As a result of this early success, other BIOS scientists were tapped to share their knowledge with Bermuda College students. Guishard is a frequent guest lecturer in Harvey’s classes where, as she puts it, “he provides students with that ‘aha’ moment and pulls everything together they’ve been learning all semester” about weather, climate, and the environment.

Since 2007, the relationship between BIOS and Bermuda College has solidified as several college graduates have gone on to accept research internships at BIOS.

Jorge Sanchez, 28, attended Bermuda College from 2008 to 2011, where he earned an associate degree in science. While there, he heard about the BIOS Bermuda Program from one of his professors and subsequently spent three summers (2010, 2012, and 2013) working as an intern with research specialist Tim Noyes in the Coral Reef Ecology and Optics Lab on a long-term project using underwater video systems to determine fish biodiversity and population density on Bermuda’s reefs. He credits his time at BIOS with helping him decide to apply to Dalhousie University in Canada where he graduated in 2014 with a Bachelor of Science in biology. Today, Sanchez works as the Collector of Marine Specimens at the Bermuda Aquarium, Museum, and Zoo.

“My time at BIOS helped me realize my love of the ocean,” Sanchez said. “While working with different researchers and scientists on various projects, I learned how to SCUBA dive and conduct real scientific research, which are skills I used throughout my postsecondary schooling, as well as in my current job.”

Jecar Chapman, 27, was a student in the associate of science degree program at Bermuda College from 2009 to 2011. When a former BIOS lab technician told him about the Bermuda Program, Chapman saw an opportunity to augment his classroom education, applied to the program, and subsequently spent five summers (2010 to 2014) as an intern at BIOS. During this time he worked with (former) biochemist Andrea Bodnar, (former) postdoctoral researcher Helena Reinardy, and microbial oceanographer Rachel Parsons investigating a variety of topics, including how microbes respond to ocean acidification, the use of sea urchin protein as a biomarker for age, and the molecular mechanisms behind the resistance of sea urchins to cancer. He was accepted to Dalhousie University in 2013 and graduated in 2017 with a Bachelor of Science in molecular biology/biochemistry. Chapman is currently working as a medical laboratory technician at the Bermuda Hospital Board.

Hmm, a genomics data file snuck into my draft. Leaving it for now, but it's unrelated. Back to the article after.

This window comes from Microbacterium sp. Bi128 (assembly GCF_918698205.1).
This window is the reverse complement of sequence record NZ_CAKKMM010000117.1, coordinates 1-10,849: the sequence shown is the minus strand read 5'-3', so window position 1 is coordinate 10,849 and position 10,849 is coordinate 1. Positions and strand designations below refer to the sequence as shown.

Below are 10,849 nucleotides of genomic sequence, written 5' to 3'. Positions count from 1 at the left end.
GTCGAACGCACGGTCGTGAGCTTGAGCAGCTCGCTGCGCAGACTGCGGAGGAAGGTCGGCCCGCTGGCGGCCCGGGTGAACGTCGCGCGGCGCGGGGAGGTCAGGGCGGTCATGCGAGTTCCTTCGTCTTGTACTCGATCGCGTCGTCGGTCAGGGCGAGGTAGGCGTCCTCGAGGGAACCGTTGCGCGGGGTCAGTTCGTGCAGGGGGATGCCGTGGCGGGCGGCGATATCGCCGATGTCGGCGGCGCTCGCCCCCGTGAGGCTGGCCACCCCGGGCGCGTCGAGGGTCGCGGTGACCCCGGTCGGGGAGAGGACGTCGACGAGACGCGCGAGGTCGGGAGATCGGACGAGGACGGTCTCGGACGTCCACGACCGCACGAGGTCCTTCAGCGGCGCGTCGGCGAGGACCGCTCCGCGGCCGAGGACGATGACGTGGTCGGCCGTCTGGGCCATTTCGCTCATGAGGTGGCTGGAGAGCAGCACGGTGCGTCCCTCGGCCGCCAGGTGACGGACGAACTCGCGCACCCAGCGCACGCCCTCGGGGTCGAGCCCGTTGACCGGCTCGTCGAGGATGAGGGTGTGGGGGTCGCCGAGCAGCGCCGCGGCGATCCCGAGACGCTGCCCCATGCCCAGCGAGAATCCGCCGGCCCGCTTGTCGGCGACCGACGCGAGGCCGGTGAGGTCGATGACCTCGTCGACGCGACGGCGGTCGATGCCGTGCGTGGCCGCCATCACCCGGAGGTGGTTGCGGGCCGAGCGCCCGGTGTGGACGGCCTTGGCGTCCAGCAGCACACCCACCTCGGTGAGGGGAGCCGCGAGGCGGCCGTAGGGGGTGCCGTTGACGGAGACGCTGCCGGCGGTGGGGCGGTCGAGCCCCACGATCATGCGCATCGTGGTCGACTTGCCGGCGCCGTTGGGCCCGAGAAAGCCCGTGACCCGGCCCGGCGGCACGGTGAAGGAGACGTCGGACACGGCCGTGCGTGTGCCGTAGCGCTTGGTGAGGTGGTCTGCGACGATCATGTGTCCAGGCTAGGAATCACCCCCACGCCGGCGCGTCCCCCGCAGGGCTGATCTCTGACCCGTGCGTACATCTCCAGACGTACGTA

“I gained so much experience and knowledge from my time at BIOS, including many skills that I used in my courses at Bermuda College and still use today,” Chapman said. “The years I spent as a Bermuda Program intern were a stepping stone to earning my undergraduate degree and returning to Bermuda to work in the medical field.”

Stephen Lightbourne, 28, studied at Bermuda College from 2009 to 2012, when he graduated with an associate degree in science. He learned about the Bermuda Program from a fellow student at Bermuda College and spent four months in 2011 working with Parsons in the Microbial Ecology Laboratory on a project using human gut bacteria as an indicator of water pollution in Bermuda’s inshore waters. In 2015 Lightbourne completed his Bachelor of Science in physiotherapy at the University of London, and earlier this year he received his Master of Science in advanced manipulative physiotherapy from the University of Birmingham in the United Kingdom. He is returning to Bermuda this summer to restart employment with the Bermuda Hospital Board working in their outpatient musculoskeletal patient and orthopedic department, where he previously completed a one-year rotation during his master’s program.

“My time at BIOS was an opportunity for me to explore and understand the island I call home on a totally different level,” Lightbourne said. “As a professional in science I know the importance of conducting research on the environment so that it can give us the data we need for informed decision-making concerning the island and our people.”

The Bermuda Institute of Ocean Sciences is an independent U.S. not-for-profit marine research and educational organization with 501(c)(3) status and a Bermuda Registered Charity (#116). For over 100 years BIOS-based researchers and visiting scientists have worked to explore the ocean and address important local and global environmental issues.